Sunday, May 11, 2008
Ever so often comes a title that deserves praise, but in spite of all it can offer fails to live up to its potential because the reviewer does not get it (instead preferring to work on their daily talk about GTA IV quota). One such title is Japan Studio's (the same studio that brought us LocoRoco and the ridiculously addictive Patapon) latest - echochrome, a gaming that features a deep gameplay and physics over a canvas of simple textureless visuals and geometry.
echochrome's difficulty is often cited as a pitfall, which explains what is wrong about contemporary video gaming journalism. More titles are now willing to hold the player's hands and guide them throughout - something that I view as a disturbing trend. But it does get them 9s and 10s, so maybe people today just can't handle more than people used to. echochrome isn't particularly easy especially the much later and complex levels which were designed to break the player down. Trial and error is part of the game that actually encourages the player to actually plan ahead rather than shooting, or in this case, walking ahead. It can frustrate the player, much like Final Fantasy III's final dungeon can - but we all love the challenge (at least some of us).
As you probably already know, echochrome is inspired by Oscar Reutersvard's art of impossible objects and M.C. Escher's impossible architectural work (though Phil Harrison claimed it was more Rubik's Cube) and is based on the OLE Coordinate System engine developed by Jun Fujiki. Basically you attempt control the movement of a mannequin traversing a series of geometrical planks, to its goal(s). You guide the camera around to change the viewing perspective therefore altering the level to suit the mannequin's need. It can be said to if the player can't see it, then it doesn't exist. For example by hiding a gap with a vertical pillar, the gap ceases to exists. In essence, what may seem like an utterly complex and impassable path can be made passable through manipulating the camera. In gaming terms the closest I can think of is it's like Portal mixed with Lemmings and Crush. Levels are accompanied by a continuous string orchestra that I personally believe to complement the visual style perfectly.
Three game modes are included in the game - Solo, Pair and Others. The simplest of the three is Solo (which happens to be the sole mode included in the US PSN version), where the player's objective to to steer a single mannequin to arrive at it's goals (echos, also known as shadows). In Pair mode, you will have a two pairs of mannequins, one black and the other white. Here you will have to guide the two pair of separate coloured mannequins to meet, creating two grey mannequins. Then you will have to guide both of them to meet each other. It sounds difficult in theory as you can't control the individual mannequins, but is a rather easy mode I reckon. Finally the Others mode have you dodging the others whilst attempting to look for echos. This is by far the most difficult mode and one can see why it was eliminated from the western release. Time limits exists on all modes and you can select the levels and modes individually.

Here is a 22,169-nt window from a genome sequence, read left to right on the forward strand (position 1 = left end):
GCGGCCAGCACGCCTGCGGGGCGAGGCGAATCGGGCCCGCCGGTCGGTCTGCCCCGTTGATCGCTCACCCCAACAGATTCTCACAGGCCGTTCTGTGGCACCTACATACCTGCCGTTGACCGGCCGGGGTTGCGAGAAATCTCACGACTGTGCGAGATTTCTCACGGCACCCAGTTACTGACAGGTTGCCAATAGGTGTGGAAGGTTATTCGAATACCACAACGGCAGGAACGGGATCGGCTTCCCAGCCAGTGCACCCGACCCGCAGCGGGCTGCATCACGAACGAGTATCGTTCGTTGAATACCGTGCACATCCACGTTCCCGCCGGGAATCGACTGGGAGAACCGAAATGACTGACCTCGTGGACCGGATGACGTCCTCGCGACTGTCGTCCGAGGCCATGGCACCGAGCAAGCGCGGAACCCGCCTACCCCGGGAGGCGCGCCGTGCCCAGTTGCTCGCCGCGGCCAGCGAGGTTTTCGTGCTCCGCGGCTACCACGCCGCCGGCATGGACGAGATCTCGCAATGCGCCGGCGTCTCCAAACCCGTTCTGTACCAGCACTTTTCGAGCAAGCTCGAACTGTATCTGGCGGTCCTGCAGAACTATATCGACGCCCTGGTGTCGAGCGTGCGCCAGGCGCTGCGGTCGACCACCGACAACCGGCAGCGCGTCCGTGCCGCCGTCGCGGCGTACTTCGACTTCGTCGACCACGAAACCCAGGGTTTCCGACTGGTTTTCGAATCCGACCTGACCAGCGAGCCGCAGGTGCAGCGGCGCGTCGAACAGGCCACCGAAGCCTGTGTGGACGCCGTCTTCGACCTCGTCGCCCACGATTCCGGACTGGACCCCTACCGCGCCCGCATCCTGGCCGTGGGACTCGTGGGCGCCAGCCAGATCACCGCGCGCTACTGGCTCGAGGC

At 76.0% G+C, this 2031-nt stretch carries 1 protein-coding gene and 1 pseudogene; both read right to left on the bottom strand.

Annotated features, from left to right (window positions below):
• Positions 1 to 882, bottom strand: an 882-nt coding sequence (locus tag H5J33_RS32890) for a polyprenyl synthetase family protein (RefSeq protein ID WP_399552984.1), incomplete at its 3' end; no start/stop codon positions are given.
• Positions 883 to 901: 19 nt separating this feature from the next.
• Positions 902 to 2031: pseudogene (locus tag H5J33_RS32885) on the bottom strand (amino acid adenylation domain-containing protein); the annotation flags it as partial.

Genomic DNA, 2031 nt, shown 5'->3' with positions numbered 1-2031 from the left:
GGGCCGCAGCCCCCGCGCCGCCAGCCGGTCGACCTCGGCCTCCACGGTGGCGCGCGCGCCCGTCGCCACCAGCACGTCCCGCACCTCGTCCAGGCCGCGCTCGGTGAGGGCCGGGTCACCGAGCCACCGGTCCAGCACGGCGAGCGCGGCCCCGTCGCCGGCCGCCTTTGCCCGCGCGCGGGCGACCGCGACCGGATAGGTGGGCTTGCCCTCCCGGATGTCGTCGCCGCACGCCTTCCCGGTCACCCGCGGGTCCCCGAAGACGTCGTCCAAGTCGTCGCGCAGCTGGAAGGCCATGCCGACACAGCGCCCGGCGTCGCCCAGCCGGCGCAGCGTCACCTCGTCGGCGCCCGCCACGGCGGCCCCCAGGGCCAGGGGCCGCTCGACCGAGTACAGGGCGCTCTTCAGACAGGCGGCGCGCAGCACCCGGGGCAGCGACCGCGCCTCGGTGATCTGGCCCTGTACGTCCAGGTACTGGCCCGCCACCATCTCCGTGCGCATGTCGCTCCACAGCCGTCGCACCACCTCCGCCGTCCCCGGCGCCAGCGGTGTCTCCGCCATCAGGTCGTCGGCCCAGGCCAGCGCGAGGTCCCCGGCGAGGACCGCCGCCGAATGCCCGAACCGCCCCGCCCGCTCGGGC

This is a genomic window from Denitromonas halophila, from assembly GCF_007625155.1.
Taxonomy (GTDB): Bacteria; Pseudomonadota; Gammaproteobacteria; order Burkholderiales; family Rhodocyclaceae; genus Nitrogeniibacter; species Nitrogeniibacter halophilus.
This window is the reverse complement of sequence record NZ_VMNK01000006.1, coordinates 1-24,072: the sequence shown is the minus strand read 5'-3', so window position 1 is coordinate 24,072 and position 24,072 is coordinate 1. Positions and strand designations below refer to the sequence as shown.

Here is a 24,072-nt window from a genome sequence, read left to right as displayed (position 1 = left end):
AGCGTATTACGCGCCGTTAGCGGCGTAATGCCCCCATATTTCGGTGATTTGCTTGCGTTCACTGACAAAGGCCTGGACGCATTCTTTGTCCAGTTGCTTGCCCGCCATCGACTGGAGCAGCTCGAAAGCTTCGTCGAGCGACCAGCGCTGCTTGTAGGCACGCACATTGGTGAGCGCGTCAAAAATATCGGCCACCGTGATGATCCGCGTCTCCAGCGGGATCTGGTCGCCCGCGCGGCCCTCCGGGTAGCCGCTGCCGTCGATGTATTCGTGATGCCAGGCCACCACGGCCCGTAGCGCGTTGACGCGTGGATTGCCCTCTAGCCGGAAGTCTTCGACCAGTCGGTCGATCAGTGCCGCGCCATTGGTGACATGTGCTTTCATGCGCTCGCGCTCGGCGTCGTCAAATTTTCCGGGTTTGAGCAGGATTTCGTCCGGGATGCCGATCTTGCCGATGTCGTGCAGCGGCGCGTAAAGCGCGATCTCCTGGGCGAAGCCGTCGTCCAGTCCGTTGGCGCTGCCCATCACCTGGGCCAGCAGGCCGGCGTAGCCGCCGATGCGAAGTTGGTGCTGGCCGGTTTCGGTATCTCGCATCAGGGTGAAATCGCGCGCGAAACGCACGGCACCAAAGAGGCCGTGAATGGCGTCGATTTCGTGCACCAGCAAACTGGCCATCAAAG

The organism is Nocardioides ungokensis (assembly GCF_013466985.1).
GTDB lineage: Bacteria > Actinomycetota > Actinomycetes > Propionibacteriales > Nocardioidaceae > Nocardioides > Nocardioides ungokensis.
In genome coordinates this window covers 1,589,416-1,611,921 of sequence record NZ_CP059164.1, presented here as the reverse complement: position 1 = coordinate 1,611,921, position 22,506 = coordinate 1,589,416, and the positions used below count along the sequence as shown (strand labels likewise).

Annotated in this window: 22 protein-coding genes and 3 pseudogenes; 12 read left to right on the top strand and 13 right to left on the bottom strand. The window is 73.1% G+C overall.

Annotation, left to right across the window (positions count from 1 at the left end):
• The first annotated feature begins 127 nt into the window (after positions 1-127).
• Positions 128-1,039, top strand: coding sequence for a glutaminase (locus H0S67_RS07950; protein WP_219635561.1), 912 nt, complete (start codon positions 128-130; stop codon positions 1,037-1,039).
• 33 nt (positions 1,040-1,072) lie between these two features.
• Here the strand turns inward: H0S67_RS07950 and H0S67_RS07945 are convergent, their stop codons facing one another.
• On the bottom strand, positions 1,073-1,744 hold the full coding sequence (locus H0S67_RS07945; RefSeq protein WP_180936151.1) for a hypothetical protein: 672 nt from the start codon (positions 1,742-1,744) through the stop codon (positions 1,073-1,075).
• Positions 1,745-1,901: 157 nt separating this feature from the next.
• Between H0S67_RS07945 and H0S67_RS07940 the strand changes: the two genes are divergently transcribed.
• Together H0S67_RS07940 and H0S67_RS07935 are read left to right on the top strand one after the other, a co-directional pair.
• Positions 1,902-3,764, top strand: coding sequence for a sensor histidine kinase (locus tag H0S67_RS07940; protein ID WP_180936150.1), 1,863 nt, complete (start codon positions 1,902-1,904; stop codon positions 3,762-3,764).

With each new levels come new frustration that at times forces me to switch to something more mundane - like the repeated chores of a certain title where the novelty wore off back in 2003, just to relax myself and quipped - hei I am "still hardcore". The difficulty hurts my brain, but I keep coming back for more. Part of the problem is in relation to the PSP's hardware - like the imprecise analogue pad which needs to be completely overhauled in the next hardware iteration. Also whilst you can't control the rotation sensitivity, you can invert the controls. But once you get through, you will find that your mug bears a satisfied grin that no title can possibly give. Sure, there are no "Achievements Unlocked" message and GamerScores to compare egos with, but it does not matter. You will still come extremely satisfied, and really isn't that enough? The game records the time it takes you to complete each mode and level so at least you will have something to show for all the efforts. Replayability is high as the game offers a Canvas mode that allows users to create custom levels and share them with other echochrome owners.
echochrome has been (wrongly) compared to Tetris, though it falls more along the line of brain teasers titles like Professor Layton. It feels very much like an 'indie' title (yes, I am aware it comes from Japan Studio), and a very sophisticated one at that. Much like other brain teasers like crosswords and Sudoku puzzles, echochrome isn't meant to be played under a sitting, but over many. You will occasionally fail, but have you ever threw away a crossword because it is too difficult? No you attempt at it again. echochrome is an accessible title that deserves great success. Whether or not it does is a different matter altogether and its success greatly hinges on whether Sony can market it well (if at all!) and whether today's modern gamers are receptive of unique games like this. My gut feeling is it won't and that would be a real shame.
echochrome for PSP is now available on the US PSN for a budget friendly US$10 and comes with 56 levels and one game mode (Solo). The PS3 PSN version comes with a completely separate 56 levels. The real meat is however the imported Japan/Asian UMD version where the game comes with two additional game modes and 96 levels. However the forthcoming European version will supposedly arrive with 228 puzzles, so that may be the version to hold out for.